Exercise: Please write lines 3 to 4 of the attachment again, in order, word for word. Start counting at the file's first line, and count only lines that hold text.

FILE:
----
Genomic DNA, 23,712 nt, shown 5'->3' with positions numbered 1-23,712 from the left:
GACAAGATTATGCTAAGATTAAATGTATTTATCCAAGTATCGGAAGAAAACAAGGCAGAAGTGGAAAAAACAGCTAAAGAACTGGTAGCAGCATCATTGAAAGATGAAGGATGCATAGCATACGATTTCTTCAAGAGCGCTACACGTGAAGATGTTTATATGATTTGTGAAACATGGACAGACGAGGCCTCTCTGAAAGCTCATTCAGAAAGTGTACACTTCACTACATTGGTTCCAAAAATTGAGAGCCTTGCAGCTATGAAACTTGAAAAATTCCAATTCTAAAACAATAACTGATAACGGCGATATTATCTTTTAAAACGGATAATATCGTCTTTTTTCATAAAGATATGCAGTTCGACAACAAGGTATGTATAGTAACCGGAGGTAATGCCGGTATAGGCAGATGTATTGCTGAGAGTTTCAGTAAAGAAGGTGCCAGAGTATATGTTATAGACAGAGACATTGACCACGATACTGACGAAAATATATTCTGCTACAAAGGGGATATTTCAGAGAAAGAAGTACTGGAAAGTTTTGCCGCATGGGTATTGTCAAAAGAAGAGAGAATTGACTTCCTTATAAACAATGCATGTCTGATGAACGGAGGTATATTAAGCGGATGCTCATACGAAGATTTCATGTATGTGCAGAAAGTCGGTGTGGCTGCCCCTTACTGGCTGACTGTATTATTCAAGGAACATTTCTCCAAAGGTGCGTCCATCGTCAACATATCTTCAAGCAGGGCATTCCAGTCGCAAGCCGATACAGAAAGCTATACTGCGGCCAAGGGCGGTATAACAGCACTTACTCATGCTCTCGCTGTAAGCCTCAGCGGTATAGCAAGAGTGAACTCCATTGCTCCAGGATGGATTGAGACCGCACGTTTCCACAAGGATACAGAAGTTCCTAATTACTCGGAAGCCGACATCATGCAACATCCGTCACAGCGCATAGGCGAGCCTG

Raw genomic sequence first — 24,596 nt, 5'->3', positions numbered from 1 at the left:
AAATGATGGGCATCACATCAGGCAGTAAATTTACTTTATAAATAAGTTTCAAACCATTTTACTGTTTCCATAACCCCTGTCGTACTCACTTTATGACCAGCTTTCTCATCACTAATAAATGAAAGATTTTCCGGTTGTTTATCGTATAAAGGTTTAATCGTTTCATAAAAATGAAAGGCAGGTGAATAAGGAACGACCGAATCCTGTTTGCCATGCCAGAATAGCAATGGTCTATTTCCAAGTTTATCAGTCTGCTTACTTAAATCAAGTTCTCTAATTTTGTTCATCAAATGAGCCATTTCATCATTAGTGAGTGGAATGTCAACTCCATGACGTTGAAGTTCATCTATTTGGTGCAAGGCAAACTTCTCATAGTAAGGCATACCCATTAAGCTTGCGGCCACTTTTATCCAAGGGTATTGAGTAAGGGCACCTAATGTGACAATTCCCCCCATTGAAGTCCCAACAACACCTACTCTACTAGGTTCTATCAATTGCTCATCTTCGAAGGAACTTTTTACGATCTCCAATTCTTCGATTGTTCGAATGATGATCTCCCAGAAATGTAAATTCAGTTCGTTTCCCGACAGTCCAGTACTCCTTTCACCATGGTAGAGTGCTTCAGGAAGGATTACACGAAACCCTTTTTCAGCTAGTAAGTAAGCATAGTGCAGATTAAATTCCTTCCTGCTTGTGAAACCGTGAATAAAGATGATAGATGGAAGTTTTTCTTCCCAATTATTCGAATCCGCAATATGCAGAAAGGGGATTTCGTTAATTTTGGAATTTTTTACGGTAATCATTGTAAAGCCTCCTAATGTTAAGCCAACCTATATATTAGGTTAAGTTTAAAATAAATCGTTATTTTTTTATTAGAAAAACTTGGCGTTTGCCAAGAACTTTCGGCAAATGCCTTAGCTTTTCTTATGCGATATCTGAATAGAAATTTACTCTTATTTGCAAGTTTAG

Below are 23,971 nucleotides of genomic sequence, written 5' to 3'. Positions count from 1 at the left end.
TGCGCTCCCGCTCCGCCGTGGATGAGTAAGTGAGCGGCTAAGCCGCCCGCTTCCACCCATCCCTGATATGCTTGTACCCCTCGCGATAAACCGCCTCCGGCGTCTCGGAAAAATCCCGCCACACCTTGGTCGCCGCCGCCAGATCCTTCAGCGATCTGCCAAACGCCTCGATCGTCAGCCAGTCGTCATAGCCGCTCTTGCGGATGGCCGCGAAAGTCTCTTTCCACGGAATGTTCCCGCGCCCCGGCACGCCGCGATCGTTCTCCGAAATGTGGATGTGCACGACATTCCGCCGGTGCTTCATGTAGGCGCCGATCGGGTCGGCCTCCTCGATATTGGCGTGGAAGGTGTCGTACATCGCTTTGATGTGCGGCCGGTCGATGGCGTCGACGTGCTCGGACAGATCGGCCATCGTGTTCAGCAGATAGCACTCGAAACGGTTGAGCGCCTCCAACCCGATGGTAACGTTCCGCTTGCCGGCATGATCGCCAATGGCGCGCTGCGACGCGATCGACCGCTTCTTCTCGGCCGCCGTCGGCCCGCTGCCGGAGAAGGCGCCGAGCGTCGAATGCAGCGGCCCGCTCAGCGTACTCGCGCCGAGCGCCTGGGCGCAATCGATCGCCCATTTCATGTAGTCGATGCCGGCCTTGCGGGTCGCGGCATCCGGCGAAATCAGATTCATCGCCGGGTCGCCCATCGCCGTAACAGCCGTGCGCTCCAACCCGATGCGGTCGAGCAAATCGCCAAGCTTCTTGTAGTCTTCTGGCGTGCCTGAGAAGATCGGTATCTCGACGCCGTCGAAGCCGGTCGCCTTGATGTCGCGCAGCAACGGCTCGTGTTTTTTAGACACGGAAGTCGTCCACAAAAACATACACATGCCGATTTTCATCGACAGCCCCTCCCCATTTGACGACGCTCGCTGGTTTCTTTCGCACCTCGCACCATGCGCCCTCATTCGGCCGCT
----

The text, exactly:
Raw genomic sequence first — 24,596 nt, 5'->3', positions numbered from 1 at the left:
AAATGATGGGCATCACATCAGGCAGTAAATTTACTTTATAAATAAGTTTCAAACCATTTTACTGTTTCCATAACCCCTGTCGTACTCACTTTATGACCAGCTTTCTCATCACTAATAAATGAAAGATTTTCCGGTTGTTTATCGTATAAAGGTTTAATCGTTTCATAAAAATGAAAGGCAGGTGAATAAGGAACGACCGAATCCTGTTTGCCATGCCAGAATAGCAATGGTCTATTTCCAAGTTTATCAGTCTGCTTACTTAAATCAAGTTCTCTAATTTTGTTCATCAAATGAGCCATTTCATCATTAGTGAGTGGAATGTCAACTCCATGACGTTGAAGTTCATCTATTTGGTGCAAGGCAAACTTCTCATAGTAAGGCATACCCATTAAGCTTGCGGCCACTTTTATCCAAGGGTATTGAGTAAGGGCACCTAATGTGACAATTCCCCCCATTGAAGTCCCAACAACACCTACTCTACTAGGTTCTATCAATTGCTCATCTTCGAAGGAACTTTTTACGATCTCCAATTCTTCGATTGTTCGAATGATGATCTCCCAGAAATGTAAATTCAGTTCGTTTCCCGACAGTCCAGTACTCCTTTCACCATGGTAGAGTGCTTCAGGAAGGATTACACGAAACCCTTTTTCAGCTAGTAAGTAAGCATAGTGCAGATTAAATTCCTTCCTGCTTGTGAAACCGTGAATAAAGATGATAGATGGAAGTTTTTCTTCCCAATTATTCGAATCCGCAATATGCAGAAAGGGGATTTCGTTAATTTTGGAATTTTTTACGGTAATCATTGTAAAGCCTCCTAATGTTAAGCCAACCTATATATTAGGTTAAGTTTAAAATAAATCGTTATTTTTTTATTAGAAAAACTTGGCGTTTGCCAAGAACTTTCGGCAAATGCCTTAGCTTTTCTTATGCGATATCTGAATAGAAATTTACTCTTATTTGCAAGTTTAG